One of the most popular tropes in sci-fi—be it James Bond, Knightrider, what have you—is the intelligent car sidekick. It can drive itself, see its surroundings, carry on conversations. With advances in autonomous vehicle and sensor technologies, engineers are every day bringing us closer to this science fiction reality. But when it comes to certain elements, such as intelligent navigation and conversation, the real world has fallen woefully behind. Until, that is, CMU-SV professor Ian Lane created Capio.
"We're taking this technology to a level that mimics human capacity," says Lane, "enabling people to interact with a machine in the same way they would interact with a human."
Outwardly, Capio doesn't look like much—a simple black bar mounted on the car's dash, equipped with a camera and audio sensors. But despite its humble appearance, Lane's technology solves all of the problems of former systems. Using computer vision-based approaches, the system can track the movements and gestures of every face in the car. This way, the car can follow the conversation in the same way a human can, telling the difference between when the passengers are talking to each other, and when they're addressing Capio directly.
Typically, in order to access GPS directions or find nearby restaurants, drivers rely on their smartphones to tell them where to go. But this can present a number of problems. Drivers looking down or typing on their phones while driving is a serious safety concern, and one of the leading causes of fatal accidents in the U.S. Some newer vehicles have voice-activated GPS systems installed directly into the car, but if there is any background noise in the car, these voice-activated systems break down.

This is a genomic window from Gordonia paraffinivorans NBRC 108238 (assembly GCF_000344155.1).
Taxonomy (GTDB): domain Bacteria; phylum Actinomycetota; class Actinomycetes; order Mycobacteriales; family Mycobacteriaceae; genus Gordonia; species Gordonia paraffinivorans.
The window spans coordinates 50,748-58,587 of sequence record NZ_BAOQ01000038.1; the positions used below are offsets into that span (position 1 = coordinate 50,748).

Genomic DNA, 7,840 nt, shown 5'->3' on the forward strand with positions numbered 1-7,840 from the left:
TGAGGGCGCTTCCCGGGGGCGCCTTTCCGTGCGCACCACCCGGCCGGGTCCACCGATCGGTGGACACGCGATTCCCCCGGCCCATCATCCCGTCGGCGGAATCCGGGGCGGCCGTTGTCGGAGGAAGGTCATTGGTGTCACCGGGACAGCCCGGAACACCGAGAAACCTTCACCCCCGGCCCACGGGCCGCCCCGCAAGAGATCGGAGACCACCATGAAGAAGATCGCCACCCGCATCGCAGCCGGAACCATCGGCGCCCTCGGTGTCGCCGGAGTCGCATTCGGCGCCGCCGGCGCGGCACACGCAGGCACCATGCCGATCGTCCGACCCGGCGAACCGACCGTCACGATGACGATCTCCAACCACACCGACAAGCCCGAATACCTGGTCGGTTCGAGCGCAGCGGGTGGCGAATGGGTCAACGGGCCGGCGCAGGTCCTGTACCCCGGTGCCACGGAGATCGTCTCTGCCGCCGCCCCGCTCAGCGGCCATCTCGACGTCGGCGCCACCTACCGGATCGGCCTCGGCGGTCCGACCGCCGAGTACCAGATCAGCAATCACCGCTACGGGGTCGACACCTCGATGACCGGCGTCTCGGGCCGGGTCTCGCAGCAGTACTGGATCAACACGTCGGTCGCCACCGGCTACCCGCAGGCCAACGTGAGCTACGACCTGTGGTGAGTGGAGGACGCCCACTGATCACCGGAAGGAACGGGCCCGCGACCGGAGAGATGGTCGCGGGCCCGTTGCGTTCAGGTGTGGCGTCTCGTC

"Though these systems have improved dramatically over the last few years—Siri and Alexa, for instance—there are still challenges," says Lane. "Often, these systems fail when there are many people speaking at the same time. For instance, if you're driving in your car and the kids are screaming in the back seat, the system doesn't work. We've developed technology that understands individual speakers, so even if there are three or four people speaking at the same time, the system can pick out one person from that speech and recognize them with high accuracy."
Second, not only can the system follow conversation like a human does, it can also learn in the same way as a human. Using deep learning systems, Capio is able to build upon its ability to pick out individual voices in order to get better and more accurate through its interactions with people over time—the same way that children learn to pick their parents' voices out of a crowd.
This hands-free, contextually aware, human-computer interaction system not only solves the problem of drivers using their phones while on the road, but combined with its onboard computer vision technology, it allows users to use their hands in a variety of more helpful ways. If you're driving down the road and see a restaurant that looks interesting, all you have to do is point to it and ask Capio if it's any good. Using GPS data and full internet connection, Capio can pinpoint the exact restaurant you are referring to and pull up its online reviews, then give recommendations for similar restaurants nearby that you might like as much, or more.
Recently, Lane was invited to the Tokyo Motorshow on October 25, 2017 to exhibit Capio as part of Mitsubishi Motors' new PHEV concept vehicle.
"These car systems are just the beginning for Capio," Lane says. "The future of contextually aware, human-computer interaction systems will mean that eventually, every interaction we have with the machines we encounter on a daily basis will feel just as comfortable as speaking to a person."